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1985 Topps Mark McGwire Rookie Card: The Ultimate Collector’s Guide

Mark McGwire Batting for St. Louis Cardinals

Growing up in the late 1980's, I remember my friends and I all dreaming of owning a 1985 Topps Mark McGwire rookie card.

It was one of the hottest cards at the time...

Not quite as big as some of the vintage baseball cards.

But in terms of modern cards it was way up there alongside the 1989 Upper Deck Ken Griffey Jr. rookie card.

McGwire was one of the most popular players playing for one of the most powerful teams in baseball.

They aren't worth as much as they used to be, but in top condition they can still go for hundreds of dollars.

And in this guide I go over everything you need to know about collecting the 1985 Topps Mark McGwire rookie card.

Let's jump right in!

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Mark McGwire Rookie Card Value

The first thing most collectors want to know is: how much is a Mark McGwire rookie card worth?

It definitely isn’t worth what it used to be…

Not only did the heavy printing and distribution of 1980’s era cards lead to over supply and tanking values, but the steroids scandal of the late 1990’s and early 2000’s didn’t help either.

But, you may be surprised at just how expensive it still is in top condition...

The key is is finding one graded by Professional Sports Authenticators (PSA) in PSA 10 Gem Mint condition.

They are usually thought to be the benchmark in that industry so collectors put heavy premiums on their graded cards.

According to the PSA SMR current market values are:

PSA 10 GEM MINT: $750

PSA 9 MINT: $45

PSA 8 NM-MT: $10

Key Facts

Distinction: This is his first recognized mainstream rookie card.

I say “first” because the hobby also recognizes a lot of his cards printed in 1987 as rookies, too.

Some actually put more emphasis on those 1987 cards as being “true” rookies since they were the first cards to show him in an Oakland Athletics uniform.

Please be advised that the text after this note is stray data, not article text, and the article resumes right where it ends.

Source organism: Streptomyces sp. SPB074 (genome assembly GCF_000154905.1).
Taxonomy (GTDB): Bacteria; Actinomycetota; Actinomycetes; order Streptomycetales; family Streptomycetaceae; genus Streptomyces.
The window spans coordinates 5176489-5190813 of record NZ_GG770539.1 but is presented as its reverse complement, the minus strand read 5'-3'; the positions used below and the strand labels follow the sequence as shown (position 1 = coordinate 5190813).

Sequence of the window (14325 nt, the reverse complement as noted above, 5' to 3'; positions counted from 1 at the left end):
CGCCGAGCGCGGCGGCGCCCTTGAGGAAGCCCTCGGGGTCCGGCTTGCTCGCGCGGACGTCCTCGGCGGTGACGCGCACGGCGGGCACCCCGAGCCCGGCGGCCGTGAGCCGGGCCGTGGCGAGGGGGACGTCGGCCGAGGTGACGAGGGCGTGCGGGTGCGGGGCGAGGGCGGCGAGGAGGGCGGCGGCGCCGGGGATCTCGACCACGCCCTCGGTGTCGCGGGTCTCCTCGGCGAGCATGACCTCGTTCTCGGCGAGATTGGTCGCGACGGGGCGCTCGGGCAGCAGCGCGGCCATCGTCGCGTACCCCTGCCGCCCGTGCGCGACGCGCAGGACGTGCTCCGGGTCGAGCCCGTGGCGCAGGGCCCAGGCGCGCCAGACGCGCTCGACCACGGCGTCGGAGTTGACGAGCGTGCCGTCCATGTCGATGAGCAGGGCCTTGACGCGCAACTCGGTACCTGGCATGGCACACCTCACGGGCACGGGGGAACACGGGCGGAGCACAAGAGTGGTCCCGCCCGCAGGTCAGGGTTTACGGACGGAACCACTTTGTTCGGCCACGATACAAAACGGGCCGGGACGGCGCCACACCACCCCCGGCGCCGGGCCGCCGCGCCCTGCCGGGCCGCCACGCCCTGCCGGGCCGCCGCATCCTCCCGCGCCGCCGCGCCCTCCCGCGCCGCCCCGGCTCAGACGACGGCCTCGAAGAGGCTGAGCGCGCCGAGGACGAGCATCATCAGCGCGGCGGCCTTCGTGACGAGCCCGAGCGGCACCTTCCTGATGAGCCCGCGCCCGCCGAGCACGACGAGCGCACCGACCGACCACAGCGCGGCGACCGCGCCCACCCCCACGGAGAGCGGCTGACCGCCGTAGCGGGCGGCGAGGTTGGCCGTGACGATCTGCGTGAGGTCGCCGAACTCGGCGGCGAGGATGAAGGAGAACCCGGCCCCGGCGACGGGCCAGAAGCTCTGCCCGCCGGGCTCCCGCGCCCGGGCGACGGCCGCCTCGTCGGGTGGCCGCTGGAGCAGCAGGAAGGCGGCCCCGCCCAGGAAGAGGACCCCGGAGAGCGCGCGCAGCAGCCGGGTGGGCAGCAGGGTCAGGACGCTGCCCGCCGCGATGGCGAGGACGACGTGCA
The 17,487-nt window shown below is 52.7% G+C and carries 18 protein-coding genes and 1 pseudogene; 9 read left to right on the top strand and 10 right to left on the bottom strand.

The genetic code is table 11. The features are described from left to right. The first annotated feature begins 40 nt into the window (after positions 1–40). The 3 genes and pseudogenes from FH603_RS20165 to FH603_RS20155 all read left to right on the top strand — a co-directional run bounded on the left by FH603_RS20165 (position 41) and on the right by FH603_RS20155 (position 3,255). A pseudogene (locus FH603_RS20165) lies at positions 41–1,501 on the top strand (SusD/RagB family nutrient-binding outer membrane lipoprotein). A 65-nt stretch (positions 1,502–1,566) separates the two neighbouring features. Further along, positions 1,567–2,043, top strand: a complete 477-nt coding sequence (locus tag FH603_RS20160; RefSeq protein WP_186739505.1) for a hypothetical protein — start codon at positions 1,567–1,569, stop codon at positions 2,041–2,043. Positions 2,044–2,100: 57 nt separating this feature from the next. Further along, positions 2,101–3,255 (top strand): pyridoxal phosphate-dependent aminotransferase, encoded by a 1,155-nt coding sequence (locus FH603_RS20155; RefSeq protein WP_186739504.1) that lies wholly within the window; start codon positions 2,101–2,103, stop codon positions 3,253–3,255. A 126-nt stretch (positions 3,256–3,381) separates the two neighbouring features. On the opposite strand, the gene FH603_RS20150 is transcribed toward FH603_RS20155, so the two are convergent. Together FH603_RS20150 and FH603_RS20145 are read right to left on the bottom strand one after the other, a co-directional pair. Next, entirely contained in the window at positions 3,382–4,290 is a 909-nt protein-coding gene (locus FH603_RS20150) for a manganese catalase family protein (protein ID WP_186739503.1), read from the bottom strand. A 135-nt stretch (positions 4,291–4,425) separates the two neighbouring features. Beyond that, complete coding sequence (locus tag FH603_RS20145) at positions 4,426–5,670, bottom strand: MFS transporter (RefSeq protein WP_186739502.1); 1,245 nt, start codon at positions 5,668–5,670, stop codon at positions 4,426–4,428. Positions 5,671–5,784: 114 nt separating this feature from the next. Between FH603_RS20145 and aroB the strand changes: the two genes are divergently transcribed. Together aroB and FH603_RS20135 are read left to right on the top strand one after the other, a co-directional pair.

But hobbyists still chase his 1985 Topps and Topps Tiffany card and consider it his most valuable and sought after of all his rookies.

Number: This is card #401 in a huge set of 792 cards.

Design: Topps went with a vertical layout in 1985 and featured the team logo and name as well as the player name and position at the bottom.

A look at Roger Clemens’ 1985 Topps rookie card is shown below as a reference of the regular set design. 

1985 Topps #401 Mark McGwire Rookie Card
1985 Topps #181 Roger Clemens Rookie Card

But Topps took a different design approach for the USA Olympic Team subset, cards number #389 to #404.

For the Olympic Team cards, Topps featured a baseball in the upper left corner with “USA” in bold alongside a titled banner that reads “1984 United States Baseball Team”.

Nice shots of players in their USA team uniform dominate the middle and in small print along the bottom you can see the player’s name and position.

Reverse Side: The reverse side of the card is printed with a horizontal layout and features McGwire’s personal information and statistics from each of his three years playing for USC.

The lime green coloration scheme has 1980’s written all over it.

Topps also mentions his accomplishments as a standout at USC and his notorious power hitting abilities.

We also see that his statistics for both his time with USC and the USA baseball team are shown as well.

Judging by his statistics with the Olympic team, it wasn't his best outing.

1985 Topps #401 Mark McGwire Rookie Card Reverse Side of Card

Condition Issues: The card can sometimes be off-centered and the corners can be a bit prone to showing wear easily.

That's what typically prevents this card from achieving a gem mint or pristine grade.

1985 Topps Tiffany

There is also a Topps Tiffany version of the Mark McGwire rookie card.

And it is much more valuable than its regular Topps counterpart...

Why is that?

From 1984 to 1991, Topps released a limited number of "Tiffany" factory sets so far fewer were printed making them more scarce.

Secondly, the Tiffany cards were higher quality.

You can easily tell the difference in the card stock of Tiffany cards as they are much whiter and have a glossy finish on them.